3Sun Obtains €560M Project Financing from UniCredit
Besides 3Sun project, also in recent weeks, Italvolt’s €4 billion project regarding one of Europe’s largest gigafactories announced in February 2021 that was to be built in Ivrea in the former Olivetti area of Scarmagno (Turin), to develop which a technology partnership agreement was recently signed with Israel’s StoreDot, has been much discussed.
3Sun, a subsidiary of Enel Green Power, has obtained a loan from UniCredit for up to €560 million, divided between €475 million senior term loan and €85 million VAT loan covered for 80 percent by SACE’s green guarantee. With this financing, the company will expand Italy’s largest solar panel factory, which is located in Catania, Italy.
The investment will contribute to the development of Tango (iTaliAN pv Giga factOry), an industrial-scale production facility for innovative, sustainable, high-performance photovoltaic (pv) modules at 3Sun. In line with the agreement, the expansion of the factory will result in a 15-fold increase in its production capacity, to 3 GW per year from the current 200 MW. It should be fully operational by July 2024, after starting with the first 400 mw in September 2023.
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3Sun’s production will include bifacial heterojunction (b-hjt) photovoltaic cells, i.e., capable of responding to light on both surfaces (front and back), thus capturing more solar irradiation
Through an ambitious research and development program, the photovoltaic panels will be further developed to also incorporate a structure called “Tandem,” which uses two stacked cells that allow more light to be captured than single-cell structures, producing higher overall efficiency.
The 3 GW of panels produced will be able to generate up to about 5.5 TWh of renewable electricity per year, which from a sustainability perspective has the potential to avoid the equivalent of nearly 25 million tons of CO2 in their first ten years of operation. Similarly, the output generated by the gigafactory’s panels has the potential to avoid the purchase of nearly 1.2 billion cubic meters of gas per year, replaced by internally produced renewable energy.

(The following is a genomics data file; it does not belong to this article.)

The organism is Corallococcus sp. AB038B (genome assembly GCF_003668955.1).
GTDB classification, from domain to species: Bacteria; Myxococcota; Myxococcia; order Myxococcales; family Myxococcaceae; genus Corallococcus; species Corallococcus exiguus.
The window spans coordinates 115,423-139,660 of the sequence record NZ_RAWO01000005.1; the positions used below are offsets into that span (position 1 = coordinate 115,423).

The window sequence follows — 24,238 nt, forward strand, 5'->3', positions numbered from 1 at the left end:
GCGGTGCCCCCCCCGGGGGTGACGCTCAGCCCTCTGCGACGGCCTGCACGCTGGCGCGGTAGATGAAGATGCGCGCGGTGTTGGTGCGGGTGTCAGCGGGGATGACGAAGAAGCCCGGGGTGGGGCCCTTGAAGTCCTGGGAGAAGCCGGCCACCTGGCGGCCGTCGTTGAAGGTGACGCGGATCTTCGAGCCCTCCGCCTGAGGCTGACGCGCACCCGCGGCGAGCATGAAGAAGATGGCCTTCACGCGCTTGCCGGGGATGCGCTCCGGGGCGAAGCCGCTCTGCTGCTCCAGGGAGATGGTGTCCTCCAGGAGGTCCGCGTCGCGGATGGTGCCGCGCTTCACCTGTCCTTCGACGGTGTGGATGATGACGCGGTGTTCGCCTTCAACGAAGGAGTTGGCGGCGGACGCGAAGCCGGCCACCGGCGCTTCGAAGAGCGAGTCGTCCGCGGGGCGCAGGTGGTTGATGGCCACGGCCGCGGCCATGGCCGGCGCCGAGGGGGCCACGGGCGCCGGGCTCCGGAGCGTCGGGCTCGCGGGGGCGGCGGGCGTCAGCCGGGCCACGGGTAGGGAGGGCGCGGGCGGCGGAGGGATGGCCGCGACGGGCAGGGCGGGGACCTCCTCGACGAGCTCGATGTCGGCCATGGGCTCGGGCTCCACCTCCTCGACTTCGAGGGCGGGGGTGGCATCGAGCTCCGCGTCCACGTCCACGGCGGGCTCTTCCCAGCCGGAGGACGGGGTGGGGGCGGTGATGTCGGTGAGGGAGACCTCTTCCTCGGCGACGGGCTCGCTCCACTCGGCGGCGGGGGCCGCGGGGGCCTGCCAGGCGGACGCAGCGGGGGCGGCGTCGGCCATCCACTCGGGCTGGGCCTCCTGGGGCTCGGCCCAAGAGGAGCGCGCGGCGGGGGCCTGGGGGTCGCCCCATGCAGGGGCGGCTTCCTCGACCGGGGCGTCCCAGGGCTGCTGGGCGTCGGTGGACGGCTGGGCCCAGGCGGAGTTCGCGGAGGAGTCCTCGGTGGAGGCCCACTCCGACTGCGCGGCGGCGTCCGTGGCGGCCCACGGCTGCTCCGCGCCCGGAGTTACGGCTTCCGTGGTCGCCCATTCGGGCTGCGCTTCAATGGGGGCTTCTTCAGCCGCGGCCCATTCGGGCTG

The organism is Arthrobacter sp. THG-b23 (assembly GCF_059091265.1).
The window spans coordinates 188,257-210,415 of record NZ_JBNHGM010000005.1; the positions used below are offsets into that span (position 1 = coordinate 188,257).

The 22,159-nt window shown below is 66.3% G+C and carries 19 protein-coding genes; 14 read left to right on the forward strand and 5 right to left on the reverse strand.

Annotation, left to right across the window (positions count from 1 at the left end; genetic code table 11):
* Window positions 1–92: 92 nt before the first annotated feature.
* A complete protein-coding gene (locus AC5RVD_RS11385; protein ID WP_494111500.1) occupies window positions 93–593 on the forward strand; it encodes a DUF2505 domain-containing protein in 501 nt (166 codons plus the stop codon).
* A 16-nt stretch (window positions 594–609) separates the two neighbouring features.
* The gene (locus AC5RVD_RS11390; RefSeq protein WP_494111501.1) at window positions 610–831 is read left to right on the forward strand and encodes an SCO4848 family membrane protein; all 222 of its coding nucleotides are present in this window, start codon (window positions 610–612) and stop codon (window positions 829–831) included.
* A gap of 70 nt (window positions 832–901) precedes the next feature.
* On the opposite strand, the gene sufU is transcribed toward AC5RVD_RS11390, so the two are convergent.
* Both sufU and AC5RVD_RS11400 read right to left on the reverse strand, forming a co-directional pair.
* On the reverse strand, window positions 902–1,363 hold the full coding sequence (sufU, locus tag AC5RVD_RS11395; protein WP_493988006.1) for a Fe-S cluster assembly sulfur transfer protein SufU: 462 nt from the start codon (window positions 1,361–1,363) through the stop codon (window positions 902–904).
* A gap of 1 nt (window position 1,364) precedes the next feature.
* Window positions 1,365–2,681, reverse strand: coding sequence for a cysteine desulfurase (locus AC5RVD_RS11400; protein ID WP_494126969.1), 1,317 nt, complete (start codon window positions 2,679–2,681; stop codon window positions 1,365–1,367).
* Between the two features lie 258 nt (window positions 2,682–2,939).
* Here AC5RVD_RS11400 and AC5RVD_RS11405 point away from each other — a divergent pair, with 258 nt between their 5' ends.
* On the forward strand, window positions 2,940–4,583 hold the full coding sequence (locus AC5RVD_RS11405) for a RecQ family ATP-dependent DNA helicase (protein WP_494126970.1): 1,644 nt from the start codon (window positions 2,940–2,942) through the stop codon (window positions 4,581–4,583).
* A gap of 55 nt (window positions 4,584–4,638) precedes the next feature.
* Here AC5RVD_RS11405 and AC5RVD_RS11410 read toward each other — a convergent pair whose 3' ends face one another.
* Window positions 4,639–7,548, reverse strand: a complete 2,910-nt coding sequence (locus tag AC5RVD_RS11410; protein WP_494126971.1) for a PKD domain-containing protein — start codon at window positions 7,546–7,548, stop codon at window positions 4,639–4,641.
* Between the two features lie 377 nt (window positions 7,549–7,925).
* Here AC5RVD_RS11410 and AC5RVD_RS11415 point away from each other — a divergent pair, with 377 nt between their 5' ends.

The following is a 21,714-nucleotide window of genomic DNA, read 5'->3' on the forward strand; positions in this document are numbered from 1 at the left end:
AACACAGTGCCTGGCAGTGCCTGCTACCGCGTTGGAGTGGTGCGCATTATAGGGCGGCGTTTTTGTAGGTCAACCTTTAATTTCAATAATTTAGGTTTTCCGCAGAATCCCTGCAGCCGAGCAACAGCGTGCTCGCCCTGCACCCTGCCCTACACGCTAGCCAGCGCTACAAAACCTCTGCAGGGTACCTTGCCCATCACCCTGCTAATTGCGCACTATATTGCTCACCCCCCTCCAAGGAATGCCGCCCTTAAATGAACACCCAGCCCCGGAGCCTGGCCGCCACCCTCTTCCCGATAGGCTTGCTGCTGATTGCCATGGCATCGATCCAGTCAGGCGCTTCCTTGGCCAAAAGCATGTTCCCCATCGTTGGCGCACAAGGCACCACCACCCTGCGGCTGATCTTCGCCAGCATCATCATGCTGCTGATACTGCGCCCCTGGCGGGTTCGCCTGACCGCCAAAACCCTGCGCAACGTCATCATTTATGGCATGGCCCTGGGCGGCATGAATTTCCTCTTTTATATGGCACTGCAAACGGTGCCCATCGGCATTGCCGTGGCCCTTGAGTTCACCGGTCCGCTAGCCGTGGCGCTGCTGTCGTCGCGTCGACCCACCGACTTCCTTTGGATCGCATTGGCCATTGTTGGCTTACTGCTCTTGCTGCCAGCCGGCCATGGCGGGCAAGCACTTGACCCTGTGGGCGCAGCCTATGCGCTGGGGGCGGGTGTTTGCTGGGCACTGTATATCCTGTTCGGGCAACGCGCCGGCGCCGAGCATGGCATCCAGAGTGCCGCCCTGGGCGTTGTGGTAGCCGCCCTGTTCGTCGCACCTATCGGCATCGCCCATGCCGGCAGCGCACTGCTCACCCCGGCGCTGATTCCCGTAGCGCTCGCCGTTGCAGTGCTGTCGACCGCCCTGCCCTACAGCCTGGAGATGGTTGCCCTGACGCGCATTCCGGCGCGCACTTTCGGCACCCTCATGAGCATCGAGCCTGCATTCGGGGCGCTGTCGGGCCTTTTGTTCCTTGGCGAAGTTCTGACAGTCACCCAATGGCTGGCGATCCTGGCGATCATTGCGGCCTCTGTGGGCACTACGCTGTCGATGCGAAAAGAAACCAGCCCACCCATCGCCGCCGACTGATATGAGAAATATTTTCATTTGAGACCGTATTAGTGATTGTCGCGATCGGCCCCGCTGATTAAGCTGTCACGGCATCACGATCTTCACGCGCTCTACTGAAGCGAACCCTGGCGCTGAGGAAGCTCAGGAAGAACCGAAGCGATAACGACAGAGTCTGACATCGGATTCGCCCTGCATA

Francesco Starace, Enel’s CEO, commented, “With the signing of this long-term project financing we have reached another important milestone for the gigafactory, confirming the robustness and attractiveness of the initiative. With this project, we are demonstrating the feasibility and scalability, including financially, of a sustainable industrial model that can be replicated for other factories of this type to be developed in the coming years in other countries as well.”
“We are pleased to have made a decisive contribution to the success of this deal, which will provide our country with a high-tech production facility of a size that will help significantly reduce dependence on fossil fuels,” said Andrea Orcel, CEO of UniCredit, adding, “In 2022 UniCredit generated €11.4 billion in new green and sustainability-related loans.”
Industrie De Nora in a joint venture with Snam, finalized the acquisition of a disused industrial area to build a Gigafactory
Staying on the topic of gigafactory, recall that only a few weeks ago Industrie De Nora, which specializes in sustainable technologies and the nascent green hydrogen industry, in a joint venture with Snam, finalized the acquisition of a disused industrial area southeast of the Cernusco sul Naviglio area for the realization of the Italian Gigafactory project.